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Libraries & Culture 38.4 (2003) 416-417



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Guardians of Medical Knowledge: The Genesis of the Medical Library Association. By Jennifer Connor. Lanham, Md.: Medical Library Association and Scarecrow Press, 2000. xi, 190 pp. $65.00. ISBN 0-8108-3470-7.

Connor reports the results of her rigorous historical investigation of the genesis and evolution of the Medical Library Association (MLA) and medical librarianship in North America. She analyzes the socioeconomic and other cultural forces that led to the MLA's inception in 1898, analyzes its subsequent development, and ends with an assessment of its status at the time of its centennial celebration. Her main thesis is that physicians founded the MLA as a subordinate arm of the medical profession and groomed the association accordingly for its first fifty years. For the first fifty years, male physicians controlled medical libraries, with full-time librarians, mostly women, as their assistants. In the second fifty years, following World War II, librarianship had acquired its own professional stature to the point where career medical librarians, still mostly women, could assume leadership of the MLA and the medical library movement at large. These medical librarians oversaw a fundamental role transition from being guardians to being purveyors of medical knowledge.

The author first describes early conceptions of the role of the medical library against the nineteenth-century backdrop of medicine's struggle to keep up with the more rapid production of its own knowledge, to be a unified and scientifically based profession, and for physicians to groom themselves for "gentlemanly" aristocratic status. She emphasizes the importance of John Shaw Billings's pioneering work in establishing the Surgeon General's Library (later the National Library of Medicine), in organizing medical collections, and in publishing the Index Medicus. The book provides lucid descriptions and personality profiles of several MLA pioneers, including a depiction of the intense missionary zeal and idealism that drove the physician George Gould to found the Association of Medical Libraries (later the MLA) and to become its first president. Gould aggressively pushed his pet publication exchange, which served as the backbone of the association for decades, and promoted services to support medical research and current awareness. In contrast, the association's second president, the aristocratic and charismatic physician Sir William Osler, reoriented the association to support the needs of medical historians and the broader, scholarly development of physicians. Medical libraries continued to grow and provided the foundation for establishment of the history of medicine as a scholarly [End Page 416] discipline. By keeping medical libraries separate, physician leaders retained considerable control of medical knowledge and avoided the populist literature movements promoted by the Carnegie Foundation and the American Library Association.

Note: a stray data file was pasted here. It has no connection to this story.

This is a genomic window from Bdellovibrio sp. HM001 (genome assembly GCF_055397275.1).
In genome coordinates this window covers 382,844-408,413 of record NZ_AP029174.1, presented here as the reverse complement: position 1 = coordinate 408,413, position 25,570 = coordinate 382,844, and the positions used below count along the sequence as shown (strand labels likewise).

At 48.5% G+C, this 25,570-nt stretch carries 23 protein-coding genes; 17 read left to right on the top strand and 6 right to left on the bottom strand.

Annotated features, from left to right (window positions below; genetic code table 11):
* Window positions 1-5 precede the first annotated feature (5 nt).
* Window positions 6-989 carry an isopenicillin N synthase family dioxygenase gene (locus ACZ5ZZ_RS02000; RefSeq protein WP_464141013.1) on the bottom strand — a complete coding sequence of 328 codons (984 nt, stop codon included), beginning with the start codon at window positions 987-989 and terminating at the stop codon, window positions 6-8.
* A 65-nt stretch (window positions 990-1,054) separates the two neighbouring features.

Connor then reveals how physicians gradually dropped out of their auxiliary roles as medical library directors and left the MLA, especially after World War II. Largely through the efforts of dedicated but exploited women librarians such as Margaret R. Charlton, medical librarianship had evolved to acquire increasing professional status and develop its own identity aside from medicine. Eventually, women librarians came to dominate the membership and leadership ranks of the MLA. Connor concludes that today's medical librarians, despite having won their separate professional identity, proudly retain their historical loyalty to the medical profession and share its successes and failures.

Many readers will appreciate the book's rich historical detail and its heavy emphasis on gender equity issues. But to some extent these thrusts preempted the author's analysis of other historical forces that might have shaped the MLA. A partial list includes industrialization and the forced efficiency of scientific management (with its frequent exploitation of male and female labor); the triumph of allopathic medicine over its competitors; the parallel evolution of nursing, with its concomitant medical paternalism, and the impact of both on medical librarianship; the informatics movement in the health sciences, including the rise of the American Medical Informatics Association; and parallel medical library movements outside of North America. But Connor did a good job in pointing out most of her coverage limitations.

Overall, the book serves as an exemplar for...

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Additional Information

ISSN
2166-3033
Print ISSN
2164-8034
Pages
pp. 416-417
Launched on MUSE
2003-11-06
Open Access
No
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